Dog hay fever symptoms and treatments: does your dog have hay fever?
If you’re a hay fever sufferer, you’ll know full well how frustrating and uncomfortable the pollen season can be.
It’s a trying time for us humans, and can even inhibit our much-loved outdoor adventures.
But did you know that dogs can suffer from hay fever too? Just like humans, certain breeds are more susceptible and symptoms will vary slightly from dog to dog.
Let’s take a closer look at dog hay fever, how it differs from human hay fever, how to spot it and how to keep your dog as comfortable as possible during allergy season.
So, define hay fever
Hay fever refers to the allergy of airborne pollen. Symptoms, with both dogs and humans, are brought about when pollen makes contact with the skin. Hay fever occurs typically when pollen counts are high, which in the UK occurs during May – July.
The symptoms of dog hay fever can be quite similar to hay fever in humans, but with some distinct differences. They include:
- Regular sneezing
- Itchy or inflamed eyes
- A runny nose
The main way in which dog hay fever differs from human hay fever is that it can have a dramatic effect on your dog’s skin. Your dog could be suffering from hay fever if they itch, bite or rub their paws, armpits, abdomen, legs, groin or face. You may be able to see patches where their skin is dry, flaky or inflamed.
Dog hay fever vs. other conditions
As canine allergies go, hay fever is relatively rare in dogs. If your dog is itchy, the cause is more likely to be fleas or dust mites than hay fever, so it’s important to contact your vet if you’re concerned; they’ll be able to conduct an allergy test and check the exact cause of your dog’s irritation.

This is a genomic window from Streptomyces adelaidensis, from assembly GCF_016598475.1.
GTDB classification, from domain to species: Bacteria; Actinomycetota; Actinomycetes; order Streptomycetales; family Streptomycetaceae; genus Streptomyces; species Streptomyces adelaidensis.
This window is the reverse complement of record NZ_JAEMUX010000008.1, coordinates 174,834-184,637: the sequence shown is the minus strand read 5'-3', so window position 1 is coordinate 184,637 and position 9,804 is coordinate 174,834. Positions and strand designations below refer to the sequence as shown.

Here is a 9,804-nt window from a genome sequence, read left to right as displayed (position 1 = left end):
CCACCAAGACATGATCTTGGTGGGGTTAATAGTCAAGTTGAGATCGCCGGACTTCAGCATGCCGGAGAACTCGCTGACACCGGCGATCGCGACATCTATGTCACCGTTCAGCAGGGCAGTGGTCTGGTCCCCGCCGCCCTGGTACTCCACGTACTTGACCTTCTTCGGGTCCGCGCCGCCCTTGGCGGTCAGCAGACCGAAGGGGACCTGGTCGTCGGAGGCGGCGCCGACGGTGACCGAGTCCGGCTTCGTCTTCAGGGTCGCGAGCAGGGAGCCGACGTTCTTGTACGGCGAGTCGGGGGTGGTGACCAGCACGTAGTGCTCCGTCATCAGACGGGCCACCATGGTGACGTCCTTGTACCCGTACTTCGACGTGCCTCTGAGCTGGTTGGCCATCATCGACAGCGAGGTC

Dry eye in dogs can also be commonly mistaken for hay fever, but these conditions are quite different. Find out more about dry eye in dogs.
Sadly, there is no complete and utter dog hay fever treatment that will completely rid your dog of their pollen allergy. Hay fever cannot be ‘cured’ per say, although there are plenty of great methods to ease your dog’s symptoms:
- Ear drops
- Eye drops
- Cleansing wipes
- Medicated shampoos, creams and related products
Medication such as antihistamines can make for effective dog hay fever treatments, although they tend not to be as effective as they are for humans. It’s important to note that certain forms of antihistamines can be poisonous to dogs, so you should only use products that have been prescribed by your vet.
Another effective method of handling your dog’s hay fever is to limit their exposure to pollen. You can do this by making changes both to your routine and to your dog’s home environment during those months of the year where the pollen count is high.
Try to walk your dog early in the morning and later on at night, that way you’ll avoid the midday pollen extravaganza. Be sure to wash your dog thoroughly when you get home, this will help to remove excess pollen from their body.
Regular vacuuming and lawn mowing, along with washing your dog’s bedding on a weekly basis and keeping them up to date with their flea & worm treatment will also help to reduce your dog’s exposure to pollen and prevent itchiness.
Need more info?
For more information on dog hay fever symptoms and treatment, canine allergies or any other aspect of your dog’s health and wellbeing, have a chat with your vet.